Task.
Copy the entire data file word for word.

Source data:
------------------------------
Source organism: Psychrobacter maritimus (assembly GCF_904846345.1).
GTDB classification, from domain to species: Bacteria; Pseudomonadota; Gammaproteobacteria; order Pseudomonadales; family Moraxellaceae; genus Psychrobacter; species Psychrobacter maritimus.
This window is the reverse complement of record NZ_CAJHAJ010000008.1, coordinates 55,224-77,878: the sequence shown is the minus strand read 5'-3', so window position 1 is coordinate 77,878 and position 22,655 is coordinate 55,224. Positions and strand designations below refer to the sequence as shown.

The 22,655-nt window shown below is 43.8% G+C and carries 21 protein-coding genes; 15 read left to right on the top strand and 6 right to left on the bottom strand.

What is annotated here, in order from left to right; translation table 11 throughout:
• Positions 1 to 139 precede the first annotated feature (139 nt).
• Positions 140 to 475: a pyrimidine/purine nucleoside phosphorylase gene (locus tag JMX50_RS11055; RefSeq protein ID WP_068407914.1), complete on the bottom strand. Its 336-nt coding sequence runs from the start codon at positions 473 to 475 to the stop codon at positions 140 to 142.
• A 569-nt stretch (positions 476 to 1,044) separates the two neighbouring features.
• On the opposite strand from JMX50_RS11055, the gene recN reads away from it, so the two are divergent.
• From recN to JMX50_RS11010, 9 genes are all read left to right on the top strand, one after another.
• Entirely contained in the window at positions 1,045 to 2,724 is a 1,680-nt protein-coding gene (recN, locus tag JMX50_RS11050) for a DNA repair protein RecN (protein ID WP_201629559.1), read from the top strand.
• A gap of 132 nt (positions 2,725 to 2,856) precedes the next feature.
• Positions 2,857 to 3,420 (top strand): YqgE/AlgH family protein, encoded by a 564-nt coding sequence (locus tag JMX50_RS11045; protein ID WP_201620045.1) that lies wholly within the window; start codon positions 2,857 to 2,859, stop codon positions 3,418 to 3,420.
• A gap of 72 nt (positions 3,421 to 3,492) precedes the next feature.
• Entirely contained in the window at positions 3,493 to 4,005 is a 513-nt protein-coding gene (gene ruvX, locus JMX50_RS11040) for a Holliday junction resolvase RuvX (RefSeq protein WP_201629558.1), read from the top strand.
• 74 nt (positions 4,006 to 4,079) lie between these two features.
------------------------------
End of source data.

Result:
Source organism: Psychrobacter maritimus (assembly GCF_904846345.1).
GTDB classification, from domain to species: Bacteria; Pseudomonadota; Gammaproteobacteria; order Pseudomonadales; family Moraxellaceae; genus Psychrobacter; species Psychrobacter maritimus.
This window is the reverse complement of record NZ_CAJHAJ010000008.1, coordinates 55,224-77,878: the sequence shown is the minus strand read 5'-3', so window position 1 is coordinate 77,878 and position 22,655 is coordinate 55,224. Positions and strand designations below refer to the sequence as shown.

The 22,655-nt window shown below is 43.8% G+C and carries 21 protein-coding genes; 15 read left to right on the top strand and 6 right to left on the bottom strand.

What is annotated here, in order from left to right; translation table 11 throughout:
• Positions 1 to 139 precede the first annotated feature (139 nt).
• Positions 140 to 475: a pyrimidine/purine nucleoside phosphorylase gene (locus tag JMX50_RS11055; RefSeq protein ID WP_068407914.1), complete on the bottom strand. Its 336-nt coding sequence runs from the start codon at positions 473 to 475 to the stop codon at positions 140 to 142.
• A 569-nt stretch (positions 476 to 1,044) separates the two neighbouring features.
• On the opposite strand from JMX50_RS11055, the gene recN reads away from it, so the two are divergent.
• From recN to JMX50_RS11010, 9 genes are all read left to right on the top strand, one after another.
• Entirely contained in the window at positions 1,045 to 2,724 is a 1,680-nt protein-coding gene (recN, locus tag JMX50_RS11050) for a DNA repair protein RecN (protein ID WP_201629559.1), read from the top strand.
• A gap of 132 nt (positions 2,725 to 2,856) precedes the next feature.
• Positions 2,857 to 3,420 (top strand): YqgE/AlgH family protein, encoded by a 564-nt coding sequence (locus tag JMX50_RS11045; protein ID WP_201620045.1) that lies wholly within the window; start codon positions 2,857 to 2,859, stop codon positions 3,418 to 3,420.
• A gap of 72 nt (positions 3,421 to 3,492) precedes the next feature.
• Entirely contained in the window at positions 3,493 to 4,005 is a 513-nt protein-coding gene (gene ruvX, locus JMX50_RS11040) for a Holliday junction resolvase RuvX (RefSeq protein WP_201629558.1), read from the top strand.
• 74 nt (positions 4,006 to 4,079) lie between these two features.